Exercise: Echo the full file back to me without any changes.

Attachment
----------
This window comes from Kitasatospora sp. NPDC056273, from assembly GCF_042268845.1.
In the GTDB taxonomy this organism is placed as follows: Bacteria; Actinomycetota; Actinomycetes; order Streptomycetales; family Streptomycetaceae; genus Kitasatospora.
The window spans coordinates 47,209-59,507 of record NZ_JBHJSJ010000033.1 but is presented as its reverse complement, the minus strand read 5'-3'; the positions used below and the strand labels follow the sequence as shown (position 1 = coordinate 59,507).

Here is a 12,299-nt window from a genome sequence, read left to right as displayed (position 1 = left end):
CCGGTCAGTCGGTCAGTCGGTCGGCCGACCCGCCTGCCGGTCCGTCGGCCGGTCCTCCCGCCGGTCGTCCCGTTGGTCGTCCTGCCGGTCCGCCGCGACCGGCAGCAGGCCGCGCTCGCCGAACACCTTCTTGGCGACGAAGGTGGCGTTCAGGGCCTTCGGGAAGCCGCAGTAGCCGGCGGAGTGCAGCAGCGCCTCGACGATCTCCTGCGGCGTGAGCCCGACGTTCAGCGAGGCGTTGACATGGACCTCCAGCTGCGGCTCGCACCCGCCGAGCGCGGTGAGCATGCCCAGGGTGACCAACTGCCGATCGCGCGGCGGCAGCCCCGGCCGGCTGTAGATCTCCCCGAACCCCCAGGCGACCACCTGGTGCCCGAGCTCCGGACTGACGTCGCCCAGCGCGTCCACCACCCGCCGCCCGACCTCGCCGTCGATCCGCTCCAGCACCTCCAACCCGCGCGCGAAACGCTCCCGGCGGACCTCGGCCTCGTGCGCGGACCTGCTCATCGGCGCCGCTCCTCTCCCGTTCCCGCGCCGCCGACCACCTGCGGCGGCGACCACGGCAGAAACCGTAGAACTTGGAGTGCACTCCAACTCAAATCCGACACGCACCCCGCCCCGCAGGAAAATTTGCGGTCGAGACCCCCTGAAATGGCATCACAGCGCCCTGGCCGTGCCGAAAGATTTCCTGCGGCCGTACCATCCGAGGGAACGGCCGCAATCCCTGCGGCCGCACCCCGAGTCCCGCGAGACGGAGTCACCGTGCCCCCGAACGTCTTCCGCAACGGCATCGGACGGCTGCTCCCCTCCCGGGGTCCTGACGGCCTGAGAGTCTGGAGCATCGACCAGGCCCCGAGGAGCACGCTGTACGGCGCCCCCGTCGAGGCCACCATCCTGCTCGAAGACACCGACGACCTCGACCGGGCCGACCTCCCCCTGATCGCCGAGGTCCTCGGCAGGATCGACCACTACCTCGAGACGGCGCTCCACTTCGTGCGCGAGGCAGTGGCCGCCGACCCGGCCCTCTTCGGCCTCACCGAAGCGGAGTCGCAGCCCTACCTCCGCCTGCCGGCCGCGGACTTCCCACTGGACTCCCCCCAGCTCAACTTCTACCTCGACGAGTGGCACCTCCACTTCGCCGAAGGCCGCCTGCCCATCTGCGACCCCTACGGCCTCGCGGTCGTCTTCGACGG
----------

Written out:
This window comes from Kitasatospora sp. NPDC056273, from assembly GCF_042268845.1.
In the GTDB taxonomy this organism is placed as follows: Bacteria; Actinomycetota; Actinomycetes; order Streptomycetales; family Streptomycetaceae; genus Kitasatospora.
The window spans coordinates 47,209-59,507 of record NZ_JBHJSJ010000033.1 but is presented as its reverse complement, the minus strand read 5'-3'; the positions used below and the strand labels follow the sequence as shown (position 1 = coordinate 59,507).

Here is a 12,299-nt window from a genome sequence, read left to right as displayed (position 1 = left end):
CCGGTCAGTCGGTCAGTCGGTCGGCCGACCCGCCTGCCGGTCCGTCGGCCGGTCCTCCCGCCGGTCGTCCCGTTGGTCGTCCTGCCGGTCCGCCGCGACCGGCAGCAGGCCGCGCTCGCCGAACACCTTCTTGGCGACGAAGGTGGCGTTCAGGGCCTTCGGGAAGCCGCAGTAGCCGGCGGAGTGCAGCAGCGCCTCGACGATCTCCTGCGGCGTGAGCCCGACGTTCAGCGAGGCGTTGACATGGACCTCCAGCTGCGGCTCGCACCCGCCGAGCGCGGTGAGCATGCCCAGGGTGACCAACTGCCGATCGCGCGGCGGCAGCCCCGGCCGGCTGTAGATCTCCCCGAACCCCCAGGCGACCACCTGGTGCCCGAGCTCCGGACTGACGTCGCCCAGCGCGTCCACCACCCGCCGCCCGACCTCGCCGTCGATCCGCTCCAGCACCTCCAACCCGCGCGCGAAACGCTCCCGGCGGACCTCGGCCTCGTGCGCGGACCTGCTCATCGGCGCCGCTCCTCTCCCGTTCCCGCGCCGCCGACCACCTGCGGCGGCGACCACGGCAGAAACCGTAGAACTTGGAGTGCACTCCAACTCAAATCCGACACGCACCCCGCCCCGCAGGAAAATTTGCGGTCGAGACCCCCTGAAATGGCATCACAGCGCCCTGGCCGTGCCGAAAGATTTCCTGCGGCCGTACCATCCGAGGGAACGGCCGCAATCCCTGCGGCCGCACCCCGAGTCCCGCGAGACGGAGTCACCGTGCCCCCGAACGTCTTCCGCAACGGCATCGGACGGCTGCTCCCCTCCCGGGGTCCTGACGGCCTGAGAGTCTGGAGCATCGACCAGGCCCCGAGGAGCACGCTGTACGGCGCCCCCGTCGAGGCCACCATCCTGCTCGAAGACACCGACGACCTCGACCGGGCCGACCTCCCCCTGATCGCCGAGGTCCTCGGCAGGATCGACCACTACCTCGAGACGGCGCTCCACTTCGTGCGCGAGGCAGTGGCCGCCGACCCGGCCCTCTTCGGCCTCACCGAAGCGGAGTCGCAGCCCTACCTCCGCCTGCCGGCCGCGGACTTCCCACTGGACTCCCCCCAGCTCAACTTCTACCTCGACGAGTGGCACCTCCACTTCGCCGAAGGCCGCCTGCCCATCTGCGACCCCTACGGCCTCGCGGTCGTCTTCGACGG